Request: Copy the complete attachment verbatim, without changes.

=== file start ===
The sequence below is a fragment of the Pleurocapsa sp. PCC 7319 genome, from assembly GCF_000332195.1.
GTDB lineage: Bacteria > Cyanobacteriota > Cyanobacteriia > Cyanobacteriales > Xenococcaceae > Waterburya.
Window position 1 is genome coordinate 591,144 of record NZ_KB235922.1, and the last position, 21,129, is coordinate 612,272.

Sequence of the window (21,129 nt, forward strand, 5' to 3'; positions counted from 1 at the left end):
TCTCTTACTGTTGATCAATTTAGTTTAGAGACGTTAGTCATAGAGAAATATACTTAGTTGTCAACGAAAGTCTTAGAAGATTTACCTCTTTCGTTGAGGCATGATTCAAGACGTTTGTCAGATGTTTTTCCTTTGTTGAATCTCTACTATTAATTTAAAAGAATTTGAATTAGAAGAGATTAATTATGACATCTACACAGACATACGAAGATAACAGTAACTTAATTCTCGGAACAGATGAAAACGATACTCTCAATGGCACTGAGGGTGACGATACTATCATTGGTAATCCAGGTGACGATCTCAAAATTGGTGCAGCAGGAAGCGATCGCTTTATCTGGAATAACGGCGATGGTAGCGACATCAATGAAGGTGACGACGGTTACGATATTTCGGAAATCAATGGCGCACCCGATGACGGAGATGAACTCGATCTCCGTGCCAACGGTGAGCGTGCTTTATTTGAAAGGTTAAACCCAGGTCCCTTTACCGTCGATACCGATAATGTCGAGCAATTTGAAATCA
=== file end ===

The sequence below is a fragment of the Pleurocapsa sp. PCC 7319 genome, from assembly GCF_000332195.1.
GTDB lineage: Bacteria > Cyanobacteriota > Cyanobacteriia > Cyanobacteriales > Xenococcaceae > Waterburya.
Window position 1 is genome coordinate 591,144 of record NZ_KB235922.1, and the last position, 21,129, is coordinate 612,272.

Sequence of the window (21,129 nt, forward strand, 5' to 3'; positions counted from 1 at the left end):
TCTCTTACTGTTGATCAATTTAGTTTAGAGACGTTAGTCATAGAGAAATATACTTAGTTGTCAACGAAAGTCTTAGAAGATTTACCTCTTTCGTTGAGGCATGATTCAAGACGTTTGTCAGATGTTTTTCCTTTGTTGAATCTCTACTATTAATTTAAAAGAATTTGAATTAGAAGAGATTAATTATGACATCTACACAGACATACGAAGATAACAGTAACTTAATTCTCGGAACAGATGAAAACGATACTCTCAATGGCACTGAGGGTGACGATACTATCATTGGTAATCCAGGTGACGATCTCAAAATTGGTGCAGCAGGAAGCGATCGCTTTATCTGGAATAACGGCGATGGTAGCGACATCAATGAAGGTGACGACGGTTACGATATTTCGGAAATCAATGGCGCACCCGATGACGGAGATGAACTCGATCTCCGTGCCAACGGTGAGCGTGCTTTATTTGAAAGGTTAAACCCAGGTCCCTTTACCGTCGATACCGATAATGTCGAGCAATTTGAAATCA